By Jessica Schley
Mike and Kristi Monighetti don’t get weekends off work. Between juggling their shop, Mike’s horse-training business, the family’s row-crop leases and their herd of cattle, their work-life balance isn’t a balance. Work is life. Life is work. And they love it.
Mike Monighetti was born and raised in Los Alamos on the Monighetti family ranch.
His grandparents and great-grandparents on both sides of his family owned ranches in the area, extending back to the original Spanish land grants. The family history is prominently outlined in the book “Royal Rancho” by Walter Tomkins, which contains the history of all of the original rancho families in the area.
Fancy as that all sounds, Mike did not have his ranching lifestyle handed to him on a silver platter. He has faced incredible hardship and overcome mountains of seemingly impossible obstacles.
Mike lost his mom when he was 20. His dad died in 2007 without anything in place to keep the ranch and assets in the family. Mike essentially had to purchase the ranch back from the government by paying off all of the estate taxes over a decade. He came very close to losing everything.
Kristi came from Bend, Oregon, a logging and farming town, but her family was not in the ag industry.
“My mom was a nurse and my dad was the chief of police,” she said. “But while I was studying at Cal Poly I realized how at home I felt, and how much I enjoyed the culture that came along with ranching and farming.” She decided she wanted to pursue a life in ag.
Mike and Kristi met in San Luis Obispo while she was attending Cal Poly. It was trivia night at McClintock’s. Before long, they were inseparable. Soon, she was working with Mike on the ranch.
“Kristi worked really hard for my family before we got married, before we even talked about getting married,” said Mike. Kristi rides, and has great instincts with cattle. She picked up ranch life quickly, learning the tools of the trade and helping with managing the businesses, using her Cal Poly degree. Soon, Mike asked Kristi to marry and they now have two kids.
It was three months after Mike and Kristi bought Broken Bow, the supply store formerly located at the now defunct Buellton Stockyards, that Mike’s dad died. The business became an integral piece of the income puzzle they would need to save the ranch.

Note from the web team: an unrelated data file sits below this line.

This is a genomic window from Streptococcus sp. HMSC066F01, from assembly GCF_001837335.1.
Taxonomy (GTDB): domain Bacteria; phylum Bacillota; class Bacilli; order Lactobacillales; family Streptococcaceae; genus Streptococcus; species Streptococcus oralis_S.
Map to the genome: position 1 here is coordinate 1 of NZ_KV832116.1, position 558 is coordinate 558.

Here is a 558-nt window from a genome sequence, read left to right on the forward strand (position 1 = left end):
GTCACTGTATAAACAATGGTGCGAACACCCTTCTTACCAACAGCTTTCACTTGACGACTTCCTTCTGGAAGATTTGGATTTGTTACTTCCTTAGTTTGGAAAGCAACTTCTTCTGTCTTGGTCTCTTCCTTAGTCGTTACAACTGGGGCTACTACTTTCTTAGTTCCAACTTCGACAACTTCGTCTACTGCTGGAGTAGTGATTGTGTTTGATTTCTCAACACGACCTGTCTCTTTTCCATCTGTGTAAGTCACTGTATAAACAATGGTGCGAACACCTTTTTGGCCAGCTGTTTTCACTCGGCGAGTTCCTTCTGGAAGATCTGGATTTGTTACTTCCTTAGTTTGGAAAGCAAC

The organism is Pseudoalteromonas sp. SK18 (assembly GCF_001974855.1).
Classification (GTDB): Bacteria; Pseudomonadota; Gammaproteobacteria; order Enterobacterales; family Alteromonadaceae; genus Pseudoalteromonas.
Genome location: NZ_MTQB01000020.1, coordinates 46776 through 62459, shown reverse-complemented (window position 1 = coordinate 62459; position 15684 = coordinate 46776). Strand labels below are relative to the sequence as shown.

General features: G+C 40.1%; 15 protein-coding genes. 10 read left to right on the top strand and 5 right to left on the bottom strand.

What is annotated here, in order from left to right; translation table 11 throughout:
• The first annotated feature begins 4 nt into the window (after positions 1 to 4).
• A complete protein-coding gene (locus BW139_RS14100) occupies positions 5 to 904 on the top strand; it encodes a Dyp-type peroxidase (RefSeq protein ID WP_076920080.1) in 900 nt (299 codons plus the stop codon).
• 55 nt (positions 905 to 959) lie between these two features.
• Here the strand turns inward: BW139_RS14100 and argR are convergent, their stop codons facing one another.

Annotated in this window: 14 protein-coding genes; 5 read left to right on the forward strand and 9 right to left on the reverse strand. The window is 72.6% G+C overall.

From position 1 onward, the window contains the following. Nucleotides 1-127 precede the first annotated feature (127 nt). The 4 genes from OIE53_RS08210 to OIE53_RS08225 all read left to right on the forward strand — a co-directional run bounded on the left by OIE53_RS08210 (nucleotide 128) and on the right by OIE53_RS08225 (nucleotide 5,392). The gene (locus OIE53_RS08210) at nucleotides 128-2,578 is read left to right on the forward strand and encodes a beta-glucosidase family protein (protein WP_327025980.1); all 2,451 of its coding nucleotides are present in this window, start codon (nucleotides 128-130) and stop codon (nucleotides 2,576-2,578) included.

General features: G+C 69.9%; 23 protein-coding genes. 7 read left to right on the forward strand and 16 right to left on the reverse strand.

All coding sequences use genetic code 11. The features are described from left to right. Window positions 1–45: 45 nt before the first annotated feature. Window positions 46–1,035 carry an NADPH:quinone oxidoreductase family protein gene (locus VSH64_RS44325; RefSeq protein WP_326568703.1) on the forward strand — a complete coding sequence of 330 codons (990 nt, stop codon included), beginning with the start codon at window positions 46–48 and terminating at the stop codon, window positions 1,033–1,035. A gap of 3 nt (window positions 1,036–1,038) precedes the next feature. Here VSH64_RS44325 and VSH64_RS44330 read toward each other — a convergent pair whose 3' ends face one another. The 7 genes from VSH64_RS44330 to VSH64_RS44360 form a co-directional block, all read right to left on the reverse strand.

They renamed the business and moved it to its current location, which was formerly Gracian Ag. They expanded their inventory from farrier supplies and cattle vaccines to include feed, pet supplies, riding equipment, 4-H and FFA project supplies, and much more. Although they face tough competition from two other corporate supply stores in Buellton, their family-owned and operated business is doing well. The business supplements their ranching life.
“It’s not possible anymore to support your family by just running cattle. The way people do it now is they diversify. We do the store, we do ranching and we do farming. I train horses now too, after Kristi encouraged me to stop shoeing horses when I injured my back,” Mike said.
A couple of years ago, the Monighettis moved off the ranch in Los Alamos and came to live in Buellton, close to the store. Mike moved his horse training business to Buellton as well. It was a move that allowed their family to spend a lot more time together, because the store, the kids’ school, and Mike’s horse-training operation were now a lot closer together.
Mike says his horse-training business expanded tenfold when he moved to his new facility, next door to Pollyrich Farm on Highway 246. He trains ranch and rope horses and teaches riding and roping. He was a state champion calf roper in college, and before that a junior state champion in high school rodeo. He went to a college in West Hills/Coalinga, but never graduated.
“There’s more to success than a piece of paper. I’ve always been a worker, and I just wanted to get out there and work. So I did,” he said.
Mike and Kristi are examples of “the next generation” in ranching and farming who are truly making it in the ag industry. But there are far more examples of this generation that just haven’t been able to pull it off and keep the ranch. It’s not the same landscape as the previous generations. Diversify or die is the law of the land now for most folks.
“If you do something you love doing and make a living at it, that’s the greatest way to live,” he said. “This generation of ranching and farming families in the valley have to work awfully hard to make a living, but if they love it here and they want to stay and raise the next generation, if they don’t mind hard work, they’re making it. But they have to wear a lot of hats, and their work has to be their life and vice versa.”